About this Research Topic
The aim of this topic is two fold: 1) to deal with cutting edge research on specific components associated with ASD (Autism Spectrum Disorders) such as repetitive behaviors, sensory abnormalities and self injury and 2) to disseminate the advances in the neurobiology of ASD, with a specific focus on the cellular and molecular alterations that affect neural development in a number preclinical mouse models of these disorders.
Restricted and repetitive behaviours (RRBs) are core features of ASD and encompass behaviours and preoccupations which are characteristically restricted and inflexible, such as repetitive language or movements, insistence on the same routines, and circumscribed interests. These clinical manifestations are correlated and frequently occur together in the same individual. Sensory processing abnormalities are often associated with RRBs. Treatment of RRB and self injury as the more dangerous expression of this continuum are in urgent need of new empirical data.
Therapeutic updates will be dealt with including pharmacological and behavioral intervention. In spite of the limited progress in pharmacological options for ASD a consistent number of experimental trials have been carried out recently. In parallel controlled studies on various type of behavioral intervention in ASD are on the increase and will contribute, together with targeted pharmacological therapies, to develop novel evidence-based, tailored interventions.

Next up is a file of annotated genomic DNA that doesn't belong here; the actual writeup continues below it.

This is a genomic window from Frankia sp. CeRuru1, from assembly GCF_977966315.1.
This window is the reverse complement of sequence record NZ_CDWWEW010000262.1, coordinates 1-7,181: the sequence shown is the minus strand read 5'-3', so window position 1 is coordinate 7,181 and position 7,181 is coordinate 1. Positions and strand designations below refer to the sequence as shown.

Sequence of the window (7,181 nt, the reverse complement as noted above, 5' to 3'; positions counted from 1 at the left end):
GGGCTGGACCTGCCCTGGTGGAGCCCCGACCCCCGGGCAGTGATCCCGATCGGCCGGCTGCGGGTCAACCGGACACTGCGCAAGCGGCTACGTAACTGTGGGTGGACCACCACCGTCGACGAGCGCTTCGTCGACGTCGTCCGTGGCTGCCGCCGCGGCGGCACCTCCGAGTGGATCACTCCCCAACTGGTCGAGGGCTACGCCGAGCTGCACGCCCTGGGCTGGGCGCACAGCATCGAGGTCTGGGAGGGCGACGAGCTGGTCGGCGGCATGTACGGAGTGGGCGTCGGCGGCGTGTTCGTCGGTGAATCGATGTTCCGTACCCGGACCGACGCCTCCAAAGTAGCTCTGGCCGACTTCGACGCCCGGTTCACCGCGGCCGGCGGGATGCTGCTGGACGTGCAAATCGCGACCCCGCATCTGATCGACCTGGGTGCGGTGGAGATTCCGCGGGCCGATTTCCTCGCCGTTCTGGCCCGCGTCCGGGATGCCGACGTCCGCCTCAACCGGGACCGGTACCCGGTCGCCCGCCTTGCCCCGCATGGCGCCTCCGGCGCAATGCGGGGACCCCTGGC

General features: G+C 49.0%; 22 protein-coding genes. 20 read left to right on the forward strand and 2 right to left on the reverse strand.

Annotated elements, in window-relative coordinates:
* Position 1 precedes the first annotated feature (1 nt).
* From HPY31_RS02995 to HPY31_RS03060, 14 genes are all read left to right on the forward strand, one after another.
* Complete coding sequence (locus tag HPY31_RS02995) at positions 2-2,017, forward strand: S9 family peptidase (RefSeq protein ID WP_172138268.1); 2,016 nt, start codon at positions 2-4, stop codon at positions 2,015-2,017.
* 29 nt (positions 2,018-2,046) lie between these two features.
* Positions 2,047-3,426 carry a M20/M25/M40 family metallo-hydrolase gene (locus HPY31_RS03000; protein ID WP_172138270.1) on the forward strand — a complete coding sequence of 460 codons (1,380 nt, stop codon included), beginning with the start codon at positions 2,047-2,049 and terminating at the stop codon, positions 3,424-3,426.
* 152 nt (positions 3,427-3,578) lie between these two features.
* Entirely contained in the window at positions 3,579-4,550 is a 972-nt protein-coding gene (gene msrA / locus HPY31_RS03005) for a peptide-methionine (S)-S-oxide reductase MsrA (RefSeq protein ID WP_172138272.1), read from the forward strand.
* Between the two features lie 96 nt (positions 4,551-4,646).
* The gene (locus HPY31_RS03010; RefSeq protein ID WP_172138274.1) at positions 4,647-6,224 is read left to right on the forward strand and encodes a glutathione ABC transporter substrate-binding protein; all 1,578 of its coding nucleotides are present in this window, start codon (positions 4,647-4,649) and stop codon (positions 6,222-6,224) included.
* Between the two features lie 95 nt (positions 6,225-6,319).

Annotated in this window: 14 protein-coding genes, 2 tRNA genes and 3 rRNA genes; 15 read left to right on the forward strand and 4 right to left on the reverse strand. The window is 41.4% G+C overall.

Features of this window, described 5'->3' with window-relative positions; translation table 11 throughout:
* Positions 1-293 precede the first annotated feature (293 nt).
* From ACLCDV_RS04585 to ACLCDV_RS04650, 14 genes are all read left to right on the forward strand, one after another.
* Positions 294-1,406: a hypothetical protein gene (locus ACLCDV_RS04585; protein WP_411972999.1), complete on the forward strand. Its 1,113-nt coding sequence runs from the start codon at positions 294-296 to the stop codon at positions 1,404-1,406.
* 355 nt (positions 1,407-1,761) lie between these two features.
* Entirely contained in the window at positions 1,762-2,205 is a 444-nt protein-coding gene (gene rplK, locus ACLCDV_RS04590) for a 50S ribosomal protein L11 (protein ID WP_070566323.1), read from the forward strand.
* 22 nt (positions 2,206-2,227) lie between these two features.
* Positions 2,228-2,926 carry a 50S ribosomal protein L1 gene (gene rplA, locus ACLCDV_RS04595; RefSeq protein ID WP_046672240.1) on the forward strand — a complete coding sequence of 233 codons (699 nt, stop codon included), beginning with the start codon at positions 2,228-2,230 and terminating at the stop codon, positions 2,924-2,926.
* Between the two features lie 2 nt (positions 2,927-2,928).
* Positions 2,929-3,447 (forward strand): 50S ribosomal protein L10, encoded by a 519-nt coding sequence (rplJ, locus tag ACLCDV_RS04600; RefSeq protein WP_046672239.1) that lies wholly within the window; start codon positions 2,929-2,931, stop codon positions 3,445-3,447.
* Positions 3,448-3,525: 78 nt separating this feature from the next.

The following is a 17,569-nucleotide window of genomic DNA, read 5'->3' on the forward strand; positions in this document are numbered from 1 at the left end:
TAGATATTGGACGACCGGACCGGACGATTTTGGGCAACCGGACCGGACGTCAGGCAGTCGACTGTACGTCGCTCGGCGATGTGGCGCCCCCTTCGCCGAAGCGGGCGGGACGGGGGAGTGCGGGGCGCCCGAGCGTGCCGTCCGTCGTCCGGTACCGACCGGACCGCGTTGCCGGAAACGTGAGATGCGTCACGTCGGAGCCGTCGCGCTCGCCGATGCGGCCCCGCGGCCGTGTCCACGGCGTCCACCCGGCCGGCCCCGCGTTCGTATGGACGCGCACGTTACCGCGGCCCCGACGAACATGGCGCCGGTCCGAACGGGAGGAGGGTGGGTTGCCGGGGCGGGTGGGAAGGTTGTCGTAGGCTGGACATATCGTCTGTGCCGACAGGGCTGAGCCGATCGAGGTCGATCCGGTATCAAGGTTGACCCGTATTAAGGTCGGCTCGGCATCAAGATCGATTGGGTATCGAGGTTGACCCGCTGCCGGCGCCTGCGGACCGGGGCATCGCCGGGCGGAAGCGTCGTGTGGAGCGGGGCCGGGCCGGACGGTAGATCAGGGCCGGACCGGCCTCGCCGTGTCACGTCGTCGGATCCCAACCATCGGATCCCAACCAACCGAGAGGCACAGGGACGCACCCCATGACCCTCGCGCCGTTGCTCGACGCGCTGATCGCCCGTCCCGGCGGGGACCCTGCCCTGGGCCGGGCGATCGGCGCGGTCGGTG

In the recent years, research on the neurobiological basis of ASD has made a considerable progress, leading to the identification of several genes and signaling pathways associated to ASD pathogenesis. Nevertheless, our understanding of ASD complexity of ASD remains obscure, and needs further investigation. The second issue of this topic is therefore to provide an overview of current studies performed on both human and mouse models, which highlight the importance of investigating the molecular mechanisms underlying ASD pathogenesis. Genomic studies allowed to identify genetic similarities between ASD and other disorders such as epilepsy and schizophrenia, strengthening the notion that ASD has strong neurodevelopmental component. Several studies performed on appropriate preclinical mouse models confirmed this hypothesis, highlighting the importance of altered developmental synaptic function and GABAergic neurotransmission in ASD. In addition, in vitro studies on induced pluripotent stem cells (iPSCs) derived from ASD patients contributed to identify novel molecular mechanisms and therapeutic targets.
This Research Topic is meant to be the follow up of the previous one: New treatment perspectives in ASD recently published in Child and Neurodevelopmental Psychiatry and hope to fill the gaps of the many unresolved issues in ASD.
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